Four-year suspension for ‘Russian fairy’ Valieva prompts tears; coach dubbed ‘empress’ for calling athletes ‘materials’ | FRIDAY DIGITAL

Four-year suspension for ‘Russian fairy’ Valieva prompts tears; coach dubbed ‘empress’ for calling athletes ‘materials’

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Tutvelyse chastises Waliyeva after her free skate at the Beijing Olympics (Image: Kyodo News)

“There is no justice in the Court of Arbitration for Sport (CAS). Trash, scum! Kamila is strong, smart, beautiful, and talented. You bastards!”

The outspoken comments were made by Tatiana Tarasova, a prominent figure skating coach who has coached athletes like Shizuka Arakawa and Mao Asada in Japan. She expressed her outrage regarding the Court of Arbitration for Sport’s (CAS) decision on January 29th, which handed a four-year suspension to Kamila Valieva, often dubbed as “Russia’s fairy.” Valieva tested positive for doping during the 2022 Beijing Olympics.


“The CAS decided on a harsh penalty, stating ‘inability to prove unintended ingestion.’ On the other hand, the Russian Anti-Doping Agency acknowledged the drug use but argued that Valieva was not at fault. They were seeking only disqualification from the 2021 Russian Championships.” (Sports newspaper correspondent)

“The current scandal does not solely revolve around Valieva herself. It’s deeply intertwined with the strong influence of Eteri Tutberidze, her coach known as the ‘Empress’ for her strict coaching style. Furthermore, the overall culture within the Russian sports community is also being called into question.

‘FRIDAY Digital’ extensively covered Tutberidze’s scolding of Valieva and the doping allegations that brought her to tears after the events of the Beijing Olympics on February 18, 2022. We would like to revisit this, shedding light on the background of the controversy that has now engulfed the world (with some modifications to the original content).”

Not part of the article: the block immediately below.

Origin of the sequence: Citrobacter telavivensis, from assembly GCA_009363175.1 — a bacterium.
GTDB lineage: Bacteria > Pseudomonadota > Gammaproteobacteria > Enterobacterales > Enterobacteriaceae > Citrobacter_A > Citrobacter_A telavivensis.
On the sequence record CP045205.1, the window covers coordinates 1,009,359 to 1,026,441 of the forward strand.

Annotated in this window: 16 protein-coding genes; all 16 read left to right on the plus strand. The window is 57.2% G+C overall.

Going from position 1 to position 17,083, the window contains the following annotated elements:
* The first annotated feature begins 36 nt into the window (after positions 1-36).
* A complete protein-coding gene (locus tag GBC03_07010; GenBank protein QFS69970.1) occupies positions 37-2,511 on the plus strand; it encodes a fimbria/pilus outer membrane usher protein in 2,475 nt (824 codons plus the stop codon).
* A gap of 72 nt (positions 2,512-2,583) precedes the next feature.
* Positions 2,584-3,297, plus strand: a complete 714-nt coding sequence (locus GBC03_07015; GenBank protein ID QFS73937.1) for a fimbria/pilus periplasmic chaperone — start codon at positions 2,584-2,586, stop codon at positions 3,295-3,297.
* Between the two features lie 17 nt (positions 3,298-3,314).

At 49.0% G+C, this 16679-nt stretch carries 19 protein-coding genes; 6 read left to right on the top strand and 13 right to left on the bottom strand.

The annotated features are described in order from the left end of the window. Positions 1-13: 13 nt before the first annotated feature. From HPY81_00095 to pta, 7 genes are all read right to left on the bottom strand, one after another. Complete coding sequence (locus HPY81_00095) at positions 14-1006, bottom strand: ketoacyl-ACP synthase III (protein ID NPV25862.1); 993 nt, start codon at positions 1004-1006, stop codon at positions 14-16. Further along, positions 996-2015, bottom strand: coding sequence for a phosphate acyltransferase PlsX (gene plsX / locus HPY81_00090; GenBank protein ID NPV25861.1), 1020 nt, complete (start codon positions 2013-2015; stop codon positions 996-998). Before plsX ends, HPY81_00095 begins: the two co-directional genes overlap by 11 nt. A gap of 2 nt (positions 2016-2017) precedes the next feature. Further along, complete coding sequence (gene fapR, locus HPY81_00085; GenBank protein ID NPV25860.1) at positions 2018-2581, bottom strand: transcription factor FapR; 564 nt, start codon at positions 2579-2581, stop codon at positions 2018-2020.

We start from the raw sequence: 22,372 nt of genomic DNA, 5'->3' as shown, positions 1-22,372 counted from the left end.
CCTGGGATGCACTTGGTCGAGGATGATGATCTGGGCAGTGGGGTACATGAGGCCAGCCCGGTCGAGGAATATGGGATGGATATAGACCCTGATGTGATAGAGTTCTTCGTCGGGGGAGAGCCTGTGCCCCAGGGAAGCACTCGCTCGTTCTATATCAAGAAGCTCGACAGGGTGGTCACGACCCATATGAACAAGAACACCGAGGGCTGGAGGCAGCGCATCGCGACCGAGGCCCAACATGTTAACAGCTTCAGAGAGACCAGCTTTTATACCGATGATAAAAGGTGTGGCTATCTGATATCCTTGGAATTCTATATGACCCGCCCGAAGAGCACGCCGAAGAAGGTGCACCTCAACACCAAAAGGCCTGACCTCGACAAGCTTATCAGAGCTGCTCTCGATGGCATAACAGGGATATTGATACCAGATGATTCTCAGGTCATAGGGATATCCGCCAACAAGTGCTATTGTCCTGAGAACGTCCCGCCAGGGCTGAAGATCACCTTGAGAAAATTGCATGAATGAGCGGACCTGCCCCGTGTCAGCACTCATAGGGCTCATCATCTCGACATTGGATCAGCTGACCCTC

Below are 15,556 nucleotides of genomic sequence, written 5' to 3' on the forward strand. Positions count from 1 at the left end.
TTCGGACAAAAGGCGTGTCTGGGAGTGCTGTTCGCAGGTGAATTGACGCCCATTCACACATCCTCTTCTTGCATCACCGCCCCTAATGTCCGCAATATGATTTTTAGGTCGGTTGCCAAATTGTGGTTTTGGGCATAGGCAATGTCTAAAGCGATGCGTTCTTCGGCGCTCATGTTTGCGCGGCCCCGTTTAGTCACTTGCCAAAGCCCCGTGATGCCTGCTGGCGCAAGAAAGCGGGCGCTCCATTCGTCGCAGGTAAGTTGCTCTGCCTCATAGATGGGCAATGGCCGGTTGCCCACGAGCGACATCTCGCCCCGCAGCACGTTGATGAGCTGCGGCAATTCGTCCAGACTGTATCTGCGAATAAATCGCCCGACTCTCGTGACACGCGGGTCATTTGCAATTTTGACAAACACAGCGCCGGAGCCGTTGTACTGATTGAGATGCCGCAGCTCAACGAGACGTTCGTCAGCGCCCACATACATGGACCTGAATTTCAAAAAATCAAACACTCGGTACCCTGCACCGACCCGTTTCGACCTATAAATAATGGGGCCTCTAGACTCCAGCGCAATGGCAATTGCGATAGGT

“Why did you give up?”


“Why did you give up? Why did you stop fighting? Please explain.”

The coach showed no mercy to the crestfallen girl.

On February 17, 2022, the women’s singles figure skating event at the Beijing Winter Olympics concluded. Valieva, from Russia, who has been condemned worldwide for doping allegations, made numerous mistakes during her free skate. She repeatedly fell during consecutive jumps and ended up in fourth place. Valieva, who was hailed as despair by her rivals due to her overwhelming strength, collapsed in tears upon learning her placement. However,

“Coach Tutberidze was indeed harsh. Instead of comforting Valieva, as soon as she returned to the rink, she was sternly questioned, ‘Why did you give up?’ Valieva couldn’t give a clear answer and continued to cry with a look of regret.

Both first and second place were taken by Russian athletes, but there was a tense atmosphere after the competition. Alexandra Trusova, who won the silver medal, refused a hug from Tutberidze and expressed her dissatisfaction to the press, saying, ‘I hate this sport so much! I won’t stand on the ice anymore.’ She continued, ‘I’m not happy with the result at all. I’m not happy. I want to think carefully about the future before deciding.'” (Reporter who conducted the interview)